I'm trying to think of a Holmes script that includes a full-on monster (something that doesn't talk but basically exists to go rarrrr and chase people around) where the monster doesn't look a joke. To my surprise I think Kroll might actually be the best of them, followed I guess by the Drashigs. I do agree that any reasonable viewer of the classic series should be able to look past such things, and ought at least to try, but they do make it challenging at times.

      To be relevant: "The Blind Banker" is sort of the Shrivenzale of Sherlock. It looks terrible, and we would have been much better off without it, but on the other hand, at least everything around it looks like it was made for grownups.

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    5. Oddly, the Doomwatch episode "Tomorrow, the Rat" is quite effective, despite the less-than-convincing rats involved. It also benefits from possibly the best episode title ever, except perhaps for "Sex and Violence",

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    6. And Phil is mixing up his showrunners; it's actually Davies who unapologetically loves "The Talons of Weng-Chiang".

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  9. Okay, all of the Series Six talk got me excited again and now I'm wondering if you're going to do 'Let's Kill Hitler' instead of The Impossible Astronaut/Day of the Moon, because while I was surprised that you ran with A Good Man Goes to War instead of Angels Take Manhattan, I think I'm starting to get a sense of the pattern here, sort of. Unless I'm wrong and it's the Time of Angels/Flesh and Stone two-parter. Oh, boy...(but definitely not Wedding of River Song yet, right? Right?)

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  10. Awesome, awesome, awesome! Managed to sneak in to be one of the ten to get the discounted new tier reward! I have to say, I haven't been particularly interested in the Last War in Albion posts (although, to be fair I haven't given them a fair go...the last one was interesting)...but the secret Who project has me excited!

    To stay on topic...maybe it's me, but I find it amazing how clearly desensitised I've become to depictions of racism (or any other "isms" for that matter) - I didn't even pick up on how racist this episode of Sherlock was on first watch. But I did, thankfully, spot it on watching 'Talons' many moons ago.

    Just out of interest, were the racist elements removed from the 'Talons' Big Finish Audio pre/sequel released last year?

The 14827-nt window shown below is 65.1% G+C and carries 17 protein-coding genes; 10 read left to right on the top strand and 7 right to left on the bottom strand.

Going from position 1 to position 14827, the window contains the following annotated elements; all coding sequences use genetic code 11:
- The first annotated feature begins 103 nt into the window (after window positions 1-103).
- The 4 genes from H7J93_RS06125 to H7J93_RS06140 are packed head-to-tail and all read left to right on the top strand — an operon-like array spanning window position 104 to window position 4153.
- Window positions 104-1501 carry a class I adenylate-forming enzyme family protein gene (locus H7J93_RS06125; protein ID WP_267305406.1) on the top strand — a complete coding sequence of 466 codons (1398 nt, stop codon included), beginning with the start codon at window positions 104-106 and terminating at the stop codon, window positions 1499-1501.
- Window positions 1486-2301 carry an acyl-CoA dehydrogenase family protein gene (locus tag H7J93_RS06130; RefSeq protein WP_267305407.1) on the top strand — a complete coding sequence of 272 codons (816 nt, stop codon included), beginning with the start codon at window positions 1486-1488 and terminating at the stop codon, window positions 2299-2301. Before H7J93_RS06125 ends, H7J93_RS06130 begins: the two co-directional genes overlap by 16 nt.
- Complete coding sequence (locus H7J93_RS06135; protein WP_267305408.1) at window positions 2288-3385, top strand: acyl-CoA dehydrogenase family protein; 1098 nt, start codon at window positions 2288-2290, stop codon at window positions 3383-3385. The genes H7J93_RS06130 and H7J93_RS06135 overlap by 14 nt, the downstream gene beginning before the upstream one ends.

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  11. I assumed that the Yellow Peril elements of the Blind Banker were essentially reflecting the modern Yellow Peril hysteria. In a sense it parallels the way Watson was able to have returned from another disastrous war in Afghanistan. The difference being that the latter operates as a critique of foreign policy, while the former can just be taken as old-fashioned racism on the part of the writer.

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    1. Pedantically, from the British imperial point of view the Second Afghan War was a clear and enduring success, after some hiccups along the way (only the First actually comes anywhere near matching the standard folk-history narrative, and even that in a somewhat more nuanced way than generally recognised).

      More to the point, I don't think the fact of having Watson back from Afghanistan again can really be considered any kind of commentary on anything - I mean, who on earth would not make use of that circumstance when updating this story at that time? Something so compulsory cannot signify anything much through its mere presence. And given that war's psychological impact on him (the only way it really impinges before The Sign of Three) is not distress, brutalisation or bitterness but a yearning to experience its thrills again, the specific way it's played doesn't amount to much of a critique either.

      Not that it had any need to, given the general consensus perception of that mess, at the time of broadcast and subsequently.

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    2. Actually, it arguably reads more easily as a critique of critiques of war - the (female) psychiatrist (insert trendy lefty mumbo-jumbo hippy liberal basket-weaving etc epithets from your preferred edition of the Sun here) automatically jumps to the conclusion that he's traumatised by the experience (hah! She would, right?), but really he's just itching for more adventure. Boys will be boys, right?

      Now, I don't think it was intended that way, and I don't think it actually comes across that way, especially given the suggestions that this tendency is somewhat unhealthy (though ultimately presented more as an eccentricity than a major flaw, and certainly one that is convenient for those enjoying the tales of adventure). But it's closer to that than to the reverse.

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    3. There's also the exchange: "That's the most ridiculous thing I’ve ever done." / "You invaded Afghanistan!"